For a place without basic city services, Tamina began as a tribute to municipal might. History buffs trace its name to the one bestowed on it in 1871 by founder James Berry. He named it Tammany, as in New York's Tammany Hall political machine.

Within a few years the spelling had been distorted to Tamina. The post office closed 91 years ago, and the last school was boarded up 50 years later.

Concerns about living conditions have been around about that long, which made the community and its outside supporters that much more surprised when, they said, Montgomery County last year pledged $250,000 in federal funds annually for five years for a water and sewage treatment plant project.

County Judge Alan Sadler even promised Tamina residents that they "wouldn't be left out."

However, a controversial county memorandum made all that seem unlikely earlier this year. County community development director Nancy Mikeska wrote county commissioners that the Community Development Block Grant for Tamina should be discontinued. Mikeska's memo advised officials that the five-year plan to build a plant had "a wide range of complications," including unauthorized dumping sites in the area, delinquent property tax payers and a $4.8 million estimated cost.

"After looking at the situation and the funds we had available, it was clear that this thing could not go on as planned," Mikeska says.

Mikeska applauded the efforts by Tamina activists and their allies to secure the project, saying "everyone wants people in Tamina to have sewer services, even me." She blames the problems on "misinformation put out by the media."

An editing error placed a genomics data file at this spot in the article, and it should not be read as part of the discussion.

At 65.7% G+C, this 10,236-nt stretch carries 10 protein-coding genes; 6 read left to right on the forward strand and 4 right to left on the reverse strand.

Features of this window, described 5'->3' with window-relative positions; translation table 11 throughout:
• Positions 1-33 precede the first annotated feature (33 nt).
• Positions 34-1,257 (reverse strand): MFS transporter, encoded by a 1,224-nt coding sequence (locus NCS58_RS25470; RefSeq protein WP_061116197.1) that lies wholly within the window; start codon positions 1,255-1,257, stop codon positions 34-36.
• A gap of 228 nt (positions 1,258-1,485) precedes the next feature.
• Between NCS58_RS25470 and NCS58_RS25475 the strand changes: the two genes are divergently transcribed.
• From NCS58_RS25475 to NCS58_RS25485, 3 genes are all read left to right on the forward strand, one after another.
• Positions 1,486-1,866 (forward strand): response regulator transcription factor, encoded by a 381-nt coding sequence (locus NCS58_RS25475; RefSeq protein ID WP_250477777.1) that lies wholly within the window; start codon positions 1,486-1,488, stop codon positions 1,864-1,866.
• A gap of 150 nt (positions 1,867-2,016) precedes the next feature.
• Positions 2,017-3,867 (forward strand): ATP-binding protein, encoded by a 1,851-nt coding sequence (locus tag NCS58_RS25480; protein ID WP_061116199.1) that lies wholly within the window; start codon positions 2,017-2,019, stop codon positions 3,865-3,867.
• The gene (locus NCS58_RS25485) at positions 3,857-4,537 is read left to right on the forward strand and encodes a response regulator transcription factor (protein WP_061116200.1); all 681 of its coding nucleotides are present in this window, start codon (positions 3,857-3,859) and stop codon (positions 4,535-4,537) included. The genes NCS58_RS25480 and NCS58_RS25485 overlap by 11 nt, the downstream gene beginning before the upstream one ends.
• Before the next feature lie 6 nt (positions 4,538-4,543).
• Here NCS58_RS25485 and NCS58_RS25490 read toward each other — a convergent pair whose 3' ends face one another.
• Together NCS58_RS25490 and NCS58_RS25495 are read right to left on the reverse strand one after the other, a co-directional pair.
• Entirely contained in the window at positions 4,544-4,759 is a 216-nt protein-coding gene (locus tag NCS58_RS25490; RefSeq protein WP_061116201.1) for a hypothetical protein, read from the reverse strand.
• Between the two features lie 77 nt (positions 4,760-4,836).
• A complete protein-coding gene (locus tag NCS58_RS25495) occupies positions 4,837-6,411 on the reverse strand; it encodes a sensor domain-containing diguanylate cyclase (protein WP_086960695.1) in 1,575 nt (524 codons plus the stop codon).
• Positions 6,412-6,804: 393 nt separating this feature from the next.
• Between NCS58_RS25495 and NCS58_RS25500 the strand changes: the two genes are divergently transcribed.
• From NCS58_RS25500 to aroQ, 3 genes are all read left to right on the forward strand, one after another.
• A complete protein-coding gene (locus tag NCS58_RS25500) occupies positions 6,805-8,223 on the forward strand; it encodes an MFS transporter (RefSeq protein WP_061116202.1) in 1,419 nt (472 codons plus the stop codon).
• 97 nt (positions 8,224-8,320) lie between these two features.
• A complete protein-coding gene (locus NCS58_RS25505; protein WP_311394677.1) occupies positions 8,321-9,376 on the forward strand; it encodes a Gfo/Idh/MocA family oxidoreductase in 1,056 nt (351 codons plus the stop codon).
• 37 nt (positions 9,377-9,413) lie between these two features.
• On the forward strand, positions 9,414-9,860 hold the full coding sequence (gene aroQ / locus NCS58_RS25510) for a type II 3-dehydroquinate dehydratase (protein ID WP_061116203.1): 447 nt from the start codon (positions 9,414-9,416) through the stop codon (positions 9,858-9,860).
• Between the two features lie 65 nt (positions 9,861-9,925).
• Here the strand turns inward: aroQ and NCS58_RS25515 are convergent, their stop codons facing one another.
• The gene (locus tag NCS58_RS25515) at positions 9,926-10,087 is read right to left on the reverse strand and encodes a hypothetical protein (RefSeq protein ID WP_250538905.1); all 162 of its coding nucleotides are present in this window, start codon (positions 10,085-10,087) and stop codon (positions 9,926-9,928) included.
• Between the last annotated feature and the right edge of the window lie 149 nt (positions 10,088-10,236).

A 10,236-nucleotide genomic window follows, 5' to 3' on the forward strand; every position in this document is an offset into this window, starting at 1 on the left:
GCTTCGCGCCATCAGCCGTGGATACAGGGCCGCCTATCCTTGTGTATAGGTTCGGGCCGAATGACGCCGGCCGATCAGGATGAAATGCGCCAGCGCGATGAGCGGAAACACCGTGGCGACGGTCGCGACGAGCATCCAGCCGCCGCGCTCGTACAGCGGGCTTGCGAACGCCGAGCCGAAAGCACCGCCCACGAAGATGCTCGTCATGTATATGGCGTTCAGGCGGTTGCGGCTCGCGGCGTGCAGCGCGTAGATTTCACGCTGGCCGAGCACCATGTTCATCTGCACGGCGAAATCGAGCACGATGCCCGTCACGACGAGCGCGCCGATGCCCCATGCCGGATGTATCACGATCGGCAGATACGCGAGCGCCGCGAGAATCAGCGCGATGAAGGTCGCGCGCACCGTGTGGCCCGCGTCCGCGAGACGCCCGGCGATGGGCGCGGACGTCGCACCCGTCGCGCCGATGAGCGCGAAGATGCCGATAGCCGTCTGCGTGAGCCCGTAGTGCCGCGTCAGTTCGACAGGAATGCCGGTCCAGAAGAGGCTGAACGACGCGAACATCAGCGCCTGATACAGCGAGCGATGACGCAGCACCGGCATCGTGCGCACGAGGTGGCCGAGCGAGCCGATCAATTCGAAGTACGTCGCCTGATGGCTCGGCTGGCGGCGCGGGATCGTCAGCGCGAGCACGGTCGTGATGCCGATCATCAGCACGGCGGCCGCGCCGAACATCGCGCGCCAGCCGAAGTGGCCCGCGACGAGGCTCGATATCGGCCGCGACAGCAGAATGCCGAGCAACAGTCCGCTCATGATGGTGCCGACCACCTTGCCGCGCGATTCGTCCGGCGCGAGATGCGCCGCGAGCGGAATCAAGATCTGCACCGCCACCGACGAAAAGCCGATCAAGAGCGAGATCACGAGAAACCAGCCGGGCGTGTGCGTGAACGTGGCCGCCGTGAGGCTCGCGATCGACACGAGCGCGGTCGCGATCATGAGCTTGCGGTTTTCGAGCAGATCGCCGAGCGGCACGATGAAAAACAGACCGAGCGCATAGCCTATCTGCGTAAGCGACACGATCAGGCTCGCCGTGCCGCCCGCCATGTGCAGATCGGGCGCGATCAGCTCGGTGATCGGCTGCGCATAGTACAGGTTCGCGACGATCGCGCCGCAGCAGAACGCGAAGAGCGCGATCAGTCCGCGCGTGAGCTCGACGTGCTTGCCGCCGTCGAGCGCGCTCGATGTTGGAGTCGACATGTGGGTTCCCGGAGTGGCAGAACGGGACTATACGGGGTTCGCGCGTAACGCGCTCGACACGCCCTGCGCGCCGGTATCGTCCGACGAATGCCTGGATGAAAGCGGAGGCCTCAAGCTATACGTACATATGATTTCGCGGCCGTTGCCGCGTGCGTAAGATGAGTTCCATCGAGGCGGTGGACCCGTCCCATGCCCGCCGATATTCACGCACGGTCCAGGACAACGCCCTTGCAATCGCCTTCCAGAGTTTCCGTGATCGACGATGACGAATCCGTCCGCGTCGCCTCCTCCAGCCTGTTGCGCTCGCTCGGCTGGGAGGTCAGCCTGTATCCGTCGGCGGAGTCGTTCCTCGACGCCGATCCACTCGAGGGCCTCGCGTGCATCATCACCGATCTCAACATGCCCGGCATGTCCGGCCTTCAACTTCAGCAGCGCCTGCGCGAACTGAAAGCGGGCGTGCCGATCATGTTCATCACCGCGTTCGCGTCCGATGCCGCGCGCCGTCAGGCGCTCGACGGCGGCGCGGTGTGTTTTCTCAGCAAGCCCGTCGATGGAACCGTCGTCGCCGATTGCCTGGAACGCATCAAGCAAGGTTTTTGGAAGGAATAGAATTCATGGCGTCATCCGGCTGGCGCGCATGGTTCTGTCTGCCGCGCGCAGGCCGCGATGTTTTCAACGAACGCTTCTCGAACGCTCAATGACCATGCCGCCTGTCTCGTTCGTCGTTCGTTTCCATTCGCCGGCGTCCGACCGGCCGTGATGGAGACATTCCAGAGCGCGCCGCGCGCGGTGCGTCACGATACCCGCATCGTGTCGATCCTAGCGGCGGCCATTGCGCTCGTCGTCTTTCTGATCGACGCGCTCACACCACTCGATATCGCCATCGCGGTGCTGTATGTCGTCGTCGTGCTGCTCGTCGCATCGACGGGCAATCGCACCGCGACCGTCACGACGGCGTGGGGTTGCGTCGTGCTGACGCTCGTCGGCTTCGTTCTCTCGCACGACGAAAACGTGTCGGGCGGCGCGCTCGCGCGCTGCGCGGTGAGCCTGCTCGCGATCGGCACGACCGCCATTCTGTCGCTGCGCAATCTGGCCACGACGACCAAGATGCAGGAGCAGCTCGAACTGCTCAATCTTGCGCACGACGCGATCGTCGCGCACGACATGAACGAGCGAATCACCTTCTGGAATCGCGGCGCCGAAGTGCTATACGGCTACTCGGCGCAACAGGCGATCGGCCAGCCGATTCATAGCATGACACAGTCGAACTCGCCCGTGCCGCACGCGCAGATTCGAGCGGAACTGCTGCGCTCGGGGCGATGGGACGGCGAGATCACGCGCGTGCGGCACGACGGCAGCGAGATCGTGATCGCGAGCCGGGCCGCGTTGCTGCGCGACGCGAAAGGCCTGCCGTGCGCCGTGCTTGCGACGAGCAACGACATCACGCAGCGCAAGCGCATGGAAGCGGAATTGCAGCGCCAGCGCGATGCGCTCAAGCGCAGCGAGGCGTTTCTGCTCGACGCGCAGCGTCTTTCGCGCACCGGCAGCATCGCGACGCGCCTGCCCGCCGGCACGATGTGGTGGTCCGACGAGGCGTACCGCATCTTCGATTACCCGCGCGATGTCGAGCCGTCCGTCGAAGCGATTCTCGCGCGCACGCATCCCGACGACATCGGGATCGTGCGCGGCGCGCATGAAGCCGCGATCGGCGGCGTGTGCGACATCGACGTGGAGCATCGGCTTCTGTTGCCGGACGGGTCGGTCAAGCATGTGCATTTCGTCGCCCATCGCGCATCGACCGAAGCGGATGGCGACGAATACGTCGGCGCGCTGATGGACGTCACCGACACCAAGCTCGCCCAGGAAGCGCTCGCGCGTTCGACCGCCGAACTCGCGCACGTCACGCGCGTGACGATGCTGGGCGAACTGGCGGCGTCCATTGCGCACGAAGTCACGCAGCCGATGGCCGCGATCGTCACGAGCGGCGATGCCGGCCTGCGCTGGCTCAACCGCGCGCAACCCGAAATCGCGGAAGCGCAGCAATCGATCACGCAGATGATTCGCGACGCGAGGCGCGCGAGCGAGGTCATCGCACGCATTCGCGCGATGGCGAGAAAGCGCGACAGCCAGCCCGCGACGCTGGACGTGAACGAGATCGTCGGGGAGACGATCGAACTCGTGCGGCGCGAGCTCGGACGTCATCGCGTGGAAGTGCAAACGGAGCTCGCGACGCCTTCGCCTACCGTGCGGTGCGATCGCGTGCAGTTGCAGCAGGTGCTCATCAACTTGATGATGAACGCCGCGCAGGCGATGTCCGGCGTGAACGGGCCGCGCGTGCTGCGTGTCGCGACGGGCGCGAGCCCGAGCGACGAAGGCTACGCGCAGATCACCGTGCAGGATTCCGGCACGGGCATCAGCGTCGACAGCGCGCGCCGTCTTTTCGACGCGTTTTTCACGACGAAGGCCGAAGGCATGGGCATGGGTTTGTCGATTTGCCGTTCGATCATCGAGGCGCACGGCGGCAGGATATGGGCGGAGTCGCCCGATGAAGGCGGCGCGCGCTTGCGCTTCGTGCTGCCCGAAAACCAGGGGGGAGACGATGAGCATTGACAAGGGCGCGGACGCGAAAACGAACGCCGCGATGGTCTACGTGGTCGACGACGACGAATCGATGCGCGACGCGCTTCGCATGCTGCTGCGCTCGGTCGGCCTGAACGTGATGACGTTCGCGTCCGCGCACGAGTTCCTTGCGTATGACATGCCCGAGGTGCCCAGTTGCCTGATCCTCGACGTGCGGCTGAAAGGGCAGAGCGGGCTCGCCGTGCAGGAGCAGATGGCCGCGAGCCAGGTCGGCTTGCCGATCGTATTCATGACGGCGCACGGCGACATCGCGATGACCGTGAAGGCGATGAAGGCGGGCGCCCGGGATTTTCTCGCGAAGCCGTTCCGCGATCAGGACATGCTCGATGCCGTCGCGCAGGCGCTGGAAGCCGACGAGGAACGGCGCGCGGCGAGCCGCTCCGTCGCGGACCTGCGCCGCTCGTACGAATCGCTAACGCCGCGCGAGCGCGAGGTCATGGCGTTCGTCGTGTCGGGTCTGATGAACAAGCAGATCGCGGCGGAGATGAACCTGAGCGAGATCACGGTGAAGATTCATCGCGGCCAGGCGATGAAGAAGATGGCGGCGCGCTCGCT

"This thing was never about building a water or sewer plant. It never was," says Mikeska. She apparently forgot that she herself titled her memo "Tamina Water Treatment Plant Project." Her memo refers four times to a "waste water treatment facility."

"We never said there would be a plant built out there," Mikeska insists. "It cost too much."

When reminded that she referred to a plant in her memo, Mikeska pauses for a moment. "Well, that's what it ballooned into because of rumors," she says. The project, Mikeska says, "was only about getting water and sewer pipes replaced."

Precinct 3 Commissioner Ed Chance disagrees with that explanation. "This was never about replacing pipes, because there's nothing to replace," he says. "The original intent of this grant was to bring water and sewer services to Tamina."

But Chance, whose district includes Tamina, adds that it's unlikely that Tamina will get any type of plant. One engineering report said providing services would cost the county $30,000 for each home. Chance says it isn't worth it.

"Maybe if the cost was $3,000 or $5,000 each home we could work with it, but we can't," says Chance. "We will have to look at alternatives."


Residents and a Woodlands-area group known as Friends of Tamina say that after a century of neglect the county needs to focus on the project rather than alternatives.

The Friends mustered their troops after the release of Mikeska's memo. They packed an October Commissioners Court meeting to demand a delay so that they could prove the worth of a plant for services to that community.